South African reporters are generally shrewder and tougher, indifferent to hyperbole and reflexively critical of the party line. They do a better job of portraying Mandela as an actual human being. But they have also been disciplined into deference by a government that curbs the media, threatens its freedoms, and queries its patriotism.

The ANC has been shameless in exploiting apartheid-era security laws — such as prohibiting anyone from providing "any information relating to the security measures applicable at or in respect of any" property designated a National Key Point — to restrict press coverage of Mandela. This extends to the current president, Jacob Zuma, whose controversially funded homestead has itself conveniently been designated a National Key Point. For the ANC, all apartheid-era laws are understandably abhorrent — except when they can be used to enhance the party itself, protect its politicians or cover up their crimes, in which case the laws are not only acceptable, but also admirable. As the sociologist Roger Southall has noted, the ANC "blurs the distinction between party and state (and between legality and illegality)."

That the ANC has repeatedly bungled its media response to Mandela’s hospitalizations, with a damage-control strategy that would be laughed at by any reputable PR company, is revealing. In December 2011, police removed three CCTV cameras that overlooked the Eastern Cape home where Mandela then lived. The cameras had been placed there by Reuters and the Associated Press, and were to be switched on in the event of Mandela’s death. Following a public outcry, authorities condemned the news outlets for their intrusiveness, despite the fact that, according to the outlets, these same authorities had given permission for the installation of the cameras.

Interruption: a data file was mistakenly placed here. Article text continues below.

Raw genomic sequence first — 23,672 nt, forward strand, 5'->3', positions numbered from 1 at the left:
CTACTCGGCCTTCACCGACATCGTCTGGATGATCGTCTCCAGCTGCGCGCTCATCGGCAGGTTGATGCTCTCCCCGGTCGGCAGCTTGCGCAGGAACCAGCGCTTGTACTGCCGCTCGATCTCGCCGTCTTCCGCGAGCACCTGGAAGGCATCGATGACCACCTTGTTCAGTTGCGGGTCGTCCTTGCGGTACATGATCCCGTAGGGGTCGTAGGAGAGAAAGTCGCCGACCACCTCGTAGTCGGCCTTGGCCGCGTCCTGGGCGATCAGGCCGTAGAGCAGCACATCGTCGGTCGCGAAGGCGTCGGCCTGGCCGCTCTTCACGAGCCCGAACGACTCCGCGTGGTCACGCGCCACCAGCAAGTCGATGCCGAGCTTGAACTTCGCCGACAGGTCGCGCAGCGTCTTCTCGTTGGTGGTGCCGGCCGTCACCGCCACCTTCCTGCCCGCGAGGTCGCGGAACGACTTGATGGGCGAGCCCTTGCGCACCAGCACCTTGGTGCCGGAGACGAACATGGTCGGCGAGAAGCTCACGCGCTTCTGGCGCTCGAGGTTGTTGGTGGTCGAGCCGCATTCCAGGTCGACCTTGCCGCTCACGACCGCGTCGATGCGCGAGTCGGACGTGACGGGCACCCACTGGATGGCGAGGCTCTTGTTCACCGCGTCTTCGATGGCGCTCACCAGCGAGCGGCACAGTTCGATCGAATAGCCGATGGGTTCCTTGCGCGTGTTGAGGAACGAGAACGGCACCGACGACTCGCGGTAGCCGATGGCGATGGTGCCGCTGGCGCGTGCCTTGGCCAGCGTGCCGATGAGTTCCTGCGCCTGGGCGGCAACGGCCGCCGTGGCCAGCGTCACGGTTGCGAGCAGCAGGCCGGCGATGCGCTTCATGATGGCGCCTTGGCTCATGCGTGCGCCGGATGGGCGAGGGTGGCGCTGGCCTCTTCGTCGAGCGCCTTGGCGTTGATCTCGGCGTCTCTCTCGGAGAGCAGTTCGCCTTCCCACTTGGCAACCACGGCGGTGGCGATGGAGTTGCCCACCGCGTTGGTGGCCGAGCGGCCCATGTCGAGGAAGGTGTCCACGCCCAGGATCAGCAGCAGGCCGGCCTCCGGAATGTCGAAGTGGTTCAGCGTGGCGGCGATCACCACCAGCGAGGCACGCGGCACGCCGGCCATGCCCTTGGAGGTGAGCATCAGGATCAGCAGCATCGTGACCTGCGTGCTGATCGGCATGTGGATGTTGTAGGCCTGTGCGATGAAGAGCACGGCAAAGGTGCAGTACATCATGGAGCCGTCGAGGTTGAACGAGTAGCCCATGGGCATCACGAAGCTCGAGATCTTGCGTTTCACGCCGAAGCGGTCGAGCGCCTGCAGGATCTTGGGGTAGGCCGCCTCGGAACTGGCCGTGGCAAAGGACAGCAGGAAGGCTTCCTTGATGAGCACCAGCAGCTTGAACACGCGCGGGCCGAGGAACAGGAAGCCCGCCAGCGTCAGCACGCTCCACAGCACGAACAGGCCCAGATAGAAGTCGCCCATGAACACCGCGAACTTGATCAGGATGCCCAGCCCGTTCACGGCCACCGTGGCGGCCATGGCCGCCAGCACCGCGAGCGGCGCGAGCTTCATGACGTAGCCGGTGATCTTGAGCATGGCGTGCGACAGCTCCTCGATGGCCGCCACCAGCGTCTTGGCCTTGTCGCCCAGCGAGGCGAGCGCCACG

Indeed, the morbid Mandela death watch is in full swing. Writing in Britain’s Guardian in December 2011, that newspaper’s Africa correspondent, David Smith, noted that there "are top-secret works in progress. It would be imprudent to discuss them with rivals, and tasteless to admit their existence in polite company. But one day they will be activated — the only question is when. These are the ‘M-plans,’ the euphemism for scenarios drawn up by media organizations preparing to report the death of Mandela." Smith noted that "Major broadcasters have spent years — and ‘fortunes’ — building studios, buying prime locations, pre-booking hotels and transport, hiring local ‘fixers,’ and signing up pundits."

It’s almost a cottage industry. As far back as 1997, the South African journalist Lester Venter published a book entitled When Mandela Goes. Since then, there have been several books with similar titles, the most recent of which is After Mandela, by the Daily Telegraph‘s former South Africa correspondent, Alec Russell. For decades, people have worried what would happen after Mandela’s death; whether the country would fall apart without this stabilizing (and largely mythical) force. In Russell’s crisp phrase, Mandela’s gift to South Africa was his "reconciliatory wizardry," for not only did he ease South Africa into democracy, but he encouraged unity, forgiveness, and faith in humankind. For journalist Alex Duval Smith, writing in the Independent, Mandela is "our planet’s last living legend." For Time‘s Africa bureau chief, Alex Perry, and millions of others, Mandela is a "kind of secular saint to the world."